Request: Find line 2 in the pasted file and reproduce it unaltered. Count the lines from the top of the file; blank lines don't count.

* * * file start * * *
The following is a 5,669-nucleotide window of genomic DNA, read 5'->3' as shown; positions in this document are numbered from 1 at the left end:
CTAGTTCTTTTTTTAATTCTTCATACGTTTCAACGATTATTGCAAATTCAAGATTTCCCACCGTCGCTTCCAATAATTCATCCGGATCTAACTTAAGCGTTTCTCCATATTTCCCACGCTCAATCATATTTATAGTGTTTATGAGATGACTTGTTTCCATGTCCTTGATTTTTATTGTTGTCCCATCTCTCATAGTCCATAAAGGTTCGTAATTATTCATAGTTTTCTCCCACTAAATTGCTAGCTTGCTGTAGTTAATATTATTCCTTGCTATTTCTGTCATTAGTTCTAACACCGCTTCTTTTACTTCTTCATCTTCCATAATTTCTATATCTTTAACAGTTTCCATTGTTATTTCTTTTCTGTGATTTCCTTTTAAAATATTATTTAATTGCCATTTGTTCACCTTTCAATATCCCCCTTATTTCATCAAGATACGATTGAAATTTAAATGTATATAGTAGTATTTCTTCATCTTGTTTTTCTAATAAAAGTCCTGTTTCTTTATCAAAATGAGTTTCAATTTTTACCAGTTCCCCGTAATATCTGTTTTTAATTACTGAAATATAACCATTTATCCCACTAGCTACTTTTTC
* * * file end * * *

CTAGTTCTTTTTTTAATTCTTCATACGTTTCAACGATTATTGCAAATTCAAGATTTCCCACCGTCGCTTCCAATAATTCATCCGGATCTAACTTAAGCGTTTCTCCATATTTCCCACGCTCAATCATATTTATAGTGTTTATGAGATGACTTGTTTCCATGTCCTTGATTTTTATTGTTGTCCCATCTCTCATAGTCCATAAAGGTTCGTAATTATTCATAGTTTTCTCCCACTAAATTGCTAGCTTGCTGTAGTTAATATTATTCCTTGCTATTTCTGTCATTAGTTCTAACACCGCTTCTTTTACTTCTTCATCTTCCATAATTTCTATATCTTTAACAGTTTCCATTGTTATTTCTTTTCTGTGATTTCCTTTTAAAATATTATTTAATTGCCATTTGTTCACCTTTCAATATCCCCCTTATTTCATCAAGATACGATTGAAATTTAAATGTATATAGTAGTATTTCTTCATCTTGTTTTTCTAATAAAAGTCCTGTTTCTTTATCAAAATGAGTTTCAATTTTTACCAGTTCCCCGTAATATCTGTTTTTAATTACTGAAATATAACCATTTATCCCACTAGCTACTTTTTC